Again, make sure you have some aluminum foil covering the brake rotor and anything else you don’t want to get wet, because fluid will surely leak from this area once you loosen the bolt.
If you have some time, let the brake line drain for a while before you unbolt it from the banjo fitting under the master cylinder.
If not, just make sure you have everything covered, because it will probably leak when you loosen the fitting.
The hardest part of this whole job is caused by this little devil in the photo on the left.
This is the brake line guide that is located on the right side of the front fender on this bike (see the yellow arrow in the photo above).
You can’t simply pull this bugger out — you have to disassemble the fender to remove it.
To do this, you first have to remove the Allen bolt on the rear fender as shown by the red arrow in the photo above.
This loosens the fender and allows you to remove it.
But first, you must remove the fender bolts, one on each side of the fender, illustrated by the blue arrow in photo above.
Be careful when removing these fender bolts — there are several washers involved.
And the whole thing must be reinstalled in a certain order.
Each washer goes between the fender and the fork in a certain sequence.
This photo (left) shows the sequence of the washers from front to back.
I’m not sure why BMW chose to go with such a complicated system (hey, it’s a BMW, what else did you expect??).
But I suppose the washers protect the fender from rubbing or wearing.
Anyway, this photo should help you get everything lined back up in case you drop a washer.
While we’re at it, for reference, here is a photo of the way the original brake line was routed behind the forks and through the frame tubes.
The yellow arrow points to the location where the two cable ties where located — I cut them off before I took this photo, unfortunately.
They are located in an “X” fashion to hold the brake line in place.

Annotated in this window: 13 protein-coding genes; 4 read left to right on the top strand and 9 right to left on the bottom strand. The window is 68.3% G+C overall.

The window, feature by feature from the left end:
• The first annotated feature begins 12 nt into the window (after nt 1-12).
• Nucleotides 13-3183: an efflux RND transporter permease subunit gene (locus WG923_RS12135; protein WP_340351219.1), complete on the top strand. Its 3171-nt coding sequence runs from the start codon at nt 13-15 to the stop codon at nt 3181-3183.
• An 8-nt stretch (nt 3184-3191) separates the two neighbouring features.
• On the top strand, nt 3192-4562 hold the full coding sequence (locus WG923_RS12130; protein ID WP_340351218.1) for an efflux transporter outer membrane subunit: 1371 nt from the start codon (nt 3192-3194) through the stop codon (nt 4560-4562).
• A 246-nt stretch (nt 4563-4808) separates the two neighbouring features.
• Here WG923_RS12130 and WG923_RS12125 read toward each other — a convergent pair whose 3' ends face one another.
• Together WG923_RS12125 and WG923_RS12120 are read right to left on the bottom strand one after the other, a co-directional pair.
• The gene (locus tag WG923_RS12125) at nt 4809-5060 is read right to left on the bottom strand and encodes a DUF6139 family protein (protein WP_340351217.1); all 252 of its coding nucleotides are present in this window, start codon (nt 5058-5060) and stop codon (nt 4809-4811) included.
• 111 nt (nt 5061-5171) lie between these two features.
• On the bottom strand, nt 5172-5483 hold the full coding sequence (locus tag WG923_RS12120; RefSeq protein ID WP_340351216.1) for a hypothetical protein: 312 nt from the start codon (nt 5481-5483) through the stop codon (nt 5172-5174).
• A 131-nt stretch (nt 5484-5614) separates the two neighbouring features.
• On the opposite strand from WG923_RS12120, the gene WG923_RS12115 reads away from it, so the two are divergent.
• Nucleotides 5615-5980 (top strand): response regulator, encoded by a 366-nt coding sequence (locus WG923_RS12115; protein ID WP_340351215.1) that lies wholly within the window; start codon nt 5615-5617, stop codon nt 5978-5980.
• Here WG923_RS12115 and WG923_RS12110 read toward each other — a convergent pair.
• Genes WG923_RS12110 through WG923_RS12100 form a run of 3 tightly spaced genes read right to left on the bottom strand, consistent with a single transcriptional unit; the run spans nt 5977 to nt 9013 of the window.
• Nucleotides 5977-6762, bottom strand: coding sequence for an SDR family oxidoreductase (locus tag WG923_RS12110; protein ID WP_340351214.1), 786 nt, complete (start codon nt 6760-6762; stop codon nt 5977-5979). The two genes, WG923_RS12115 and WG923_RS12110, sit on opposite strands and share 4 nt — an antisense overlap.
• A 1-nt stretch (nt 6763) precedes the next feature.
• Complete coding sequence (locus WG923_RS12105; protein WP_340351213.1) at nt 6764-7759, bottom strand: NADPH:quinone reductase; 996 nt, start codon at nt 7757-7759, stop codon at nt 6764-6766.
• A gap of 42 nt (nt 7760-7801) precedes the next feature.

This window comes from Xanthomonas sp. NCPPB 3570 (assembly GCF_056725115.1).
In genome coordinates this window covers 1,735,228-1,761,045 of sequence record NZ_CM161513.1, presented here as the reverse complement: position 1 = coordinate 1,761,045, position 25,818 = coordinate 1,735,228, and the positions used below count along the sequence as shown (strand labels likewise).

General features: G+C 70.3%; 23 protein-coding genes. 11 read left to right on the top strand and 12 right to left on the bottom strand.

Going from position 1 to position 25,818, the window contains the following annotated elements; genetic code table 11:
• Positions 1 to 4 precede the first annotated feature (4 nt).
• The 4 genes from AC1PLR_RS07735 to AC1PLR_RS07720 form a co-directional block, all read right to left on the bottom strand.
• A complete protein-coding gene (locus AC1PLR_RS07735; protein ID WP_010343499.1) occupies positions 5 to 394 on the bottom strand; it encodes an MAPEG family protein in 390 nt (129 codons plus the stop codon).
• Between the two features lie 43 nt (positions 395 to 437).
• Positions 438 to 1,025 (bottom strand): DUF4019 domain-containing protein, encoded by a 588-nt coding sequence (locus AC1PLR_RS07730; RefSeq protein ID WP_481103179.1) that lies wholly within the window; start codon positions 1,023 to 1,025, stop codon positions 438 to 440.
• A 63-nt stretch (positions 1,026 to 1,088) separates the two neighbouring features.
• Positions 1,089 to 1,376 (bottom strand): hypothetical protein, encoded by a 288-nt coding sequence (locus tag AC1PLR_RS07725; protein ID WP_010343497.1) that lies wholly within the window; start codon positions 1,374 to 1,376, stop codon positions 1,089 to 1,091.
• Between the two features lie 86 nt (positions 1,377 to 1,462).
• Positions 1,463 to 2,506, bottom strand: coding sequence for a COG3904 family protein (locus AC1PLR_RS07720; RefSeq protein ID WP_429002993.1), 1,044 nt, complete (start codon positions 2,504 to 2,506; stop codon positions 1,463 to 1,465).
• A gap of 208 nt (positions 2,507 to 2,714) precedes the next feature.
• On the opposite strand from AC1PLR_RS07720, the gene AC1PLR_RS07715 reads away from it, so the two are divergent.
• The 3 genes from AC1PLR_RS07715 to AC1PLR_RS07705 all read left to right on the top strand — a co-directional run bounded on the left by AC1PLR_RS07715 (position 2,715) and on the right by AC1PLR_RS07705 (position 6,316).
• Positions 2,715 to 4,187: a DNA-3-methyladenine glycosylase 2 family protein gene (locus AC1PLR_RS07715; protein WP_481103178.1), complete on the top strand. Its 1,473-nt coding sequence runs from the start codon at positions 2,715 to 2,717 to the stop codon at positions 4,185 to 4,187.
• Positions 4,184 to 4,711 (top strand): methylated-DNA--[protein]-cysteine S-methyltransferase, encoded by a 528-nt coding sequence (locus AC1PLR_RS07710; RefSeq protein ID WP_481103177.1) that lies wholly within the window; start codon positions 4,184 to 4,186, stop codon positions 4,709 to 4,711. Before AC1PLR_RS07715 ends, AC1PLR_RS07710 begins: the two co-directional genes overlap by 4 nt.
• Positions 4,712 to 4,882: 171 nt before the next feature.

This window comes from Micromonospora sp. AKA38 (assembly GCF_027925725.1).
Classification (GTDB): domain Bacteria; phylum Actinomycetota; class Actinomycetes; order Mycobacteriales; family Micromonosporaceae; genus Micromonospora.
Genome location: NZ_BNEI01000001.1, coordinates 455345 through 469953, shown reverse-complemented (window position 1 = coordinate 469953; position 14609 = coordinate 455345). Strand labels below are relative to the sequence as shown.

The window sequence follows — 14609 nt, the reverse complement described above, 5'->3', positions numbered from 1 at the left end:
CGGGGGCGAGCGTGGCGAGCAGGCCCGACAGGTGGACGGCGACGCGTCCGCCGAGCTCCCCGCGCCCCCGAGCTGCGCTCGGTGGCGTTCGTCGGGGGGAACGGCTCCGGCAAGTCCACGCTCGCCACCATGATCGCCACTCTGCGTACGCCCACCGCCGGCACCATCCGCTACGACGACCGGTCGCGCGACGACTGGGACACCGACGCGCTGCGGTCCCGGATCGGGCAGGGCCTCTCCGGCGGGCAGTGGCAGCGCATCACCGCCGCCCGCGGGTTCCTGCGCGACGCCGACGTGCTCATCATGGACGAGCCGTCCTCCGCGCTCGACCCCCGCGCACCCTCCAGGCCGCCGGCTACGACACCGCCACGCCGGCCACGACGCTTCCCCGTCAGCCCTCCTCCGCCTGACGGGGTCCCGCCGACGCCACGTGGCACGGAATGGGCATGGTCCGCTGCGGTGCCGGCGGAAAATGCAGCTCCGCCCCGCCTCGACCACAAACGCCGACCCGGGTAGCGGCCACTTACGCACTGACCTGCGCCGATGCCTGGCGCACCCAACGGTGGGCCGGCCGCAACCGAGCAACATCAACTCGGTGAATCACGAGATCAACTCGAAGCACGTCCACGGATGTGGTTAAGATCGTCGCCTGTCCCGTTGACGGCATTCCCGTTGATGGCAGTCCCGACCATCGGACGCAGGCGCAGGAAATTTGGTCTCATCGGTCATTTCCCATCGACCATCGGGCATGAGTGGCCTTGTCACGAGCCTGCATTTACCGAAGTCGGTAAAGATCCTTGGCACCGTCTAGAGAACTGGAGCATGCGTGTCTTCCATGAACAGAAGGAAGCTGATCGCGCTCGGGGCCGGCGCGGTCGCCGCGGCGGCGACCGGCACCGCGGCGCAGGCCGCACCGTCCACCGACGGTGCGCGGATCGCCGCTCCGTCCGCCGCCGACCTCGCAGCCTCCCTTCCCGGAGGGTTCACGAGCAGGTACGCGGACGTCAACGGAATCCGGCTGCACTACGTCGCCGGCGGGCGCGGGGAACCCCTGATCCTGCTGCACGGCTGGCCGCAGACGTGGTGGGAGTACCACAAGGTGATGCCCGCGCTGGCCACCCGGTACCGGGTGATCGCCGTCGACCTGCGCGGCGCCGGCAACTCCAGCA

The red arrow points to the grommet that locates the brake line. The metal bracket that the grommet fits in to is open on the far side.
All you have to do is push the grommet and the brake line through and it will pop out. You can use a bit of soapy water if you need to.
Don’t forget to put this rubber grommet back on the new line! I forgot to do this, and had to take everything apart again to get it back in there.
Thank goodness I hadn’t buttoned up the fender yet, or I’d have to go through the hassle of undoing that all over again!
Once you get everything loose, and you remove the brake line guide from the fender, you’re set to go.
You’ve already unbolted the old brake line from the front caliper and drained it out, right?
Now simply unbolt the other end of the brake line from underneath the master cylinder on the handlebars.
Snake everything down through the frame, taking another look at how everything is routed and you’re all set.
You may want to hold a paper towel or something over the open end of the line so that you don’t drip any old brake fluid on anything.
To install the new line, remember to first slide the grommet (red arrow, photo above) over the new line. Then it’s simply a matter of re-bolting everything up.
Make sure you route the new line correctly through the frame tubes!
You should always use new washers when you’re installing a new line. You’ll need 4 copper or aluminum crush washers; two for each end, one on each side of the fittings.
Installing the Rear Brake Line
Next comes the rear line. This one’s pretty easy.
First, drain the fluid from the rear master cylinder with your turkey baster.
Next, place your vinyl pan underneath the fitting shown in the photo left and unbolt it. You’ll get a bunch of fluid leaking out, so it’s best to let it drain for a while.
You may want to cover your rear disk with aluminum foil so that you don’t get any brake fluid on the important parts.
The old rubber line has only two attachment points; at the one end shown in the photo directly above, and the other end at the caliper.
Push the rubber grommet off of the swingarm (yellow arrow in the second photo on this page) and the whole line should come right off.
Don’t forget that the new line is different — the stainless steel braided part only goes from the fitting to the U-shaped casting on the swingarm that holds the correct size rubber grommet.
Then there’s a metal tube that runs from the fitting on the new line to the caliper. Loosely assemble everything and locate the parts.
Installing the new one is simply a matter of reversing the procedure: install the end underneath the bike (photo above) first, then slide the correct size rubber grommet over the end of the line and place it in the grommet holder on the swingarm.
Screw in the end of the metal tube to the caliper, then tighten everything up.
Don’t over tighten — the fitting shown in the photo above is a tapered fitting; make it snug but don’t overdo it.
I unfortunately didn’t take enough photos of the entire rear brake line assembly with the new line, so I hope you can understand the directions for installing the rear brake line.
It’s really rather straightforward — the only problem I had was because I didn’t have the correct size rubber grommet. It needs to fit over the stainless steel “barrel” part of the one end of the new rear line.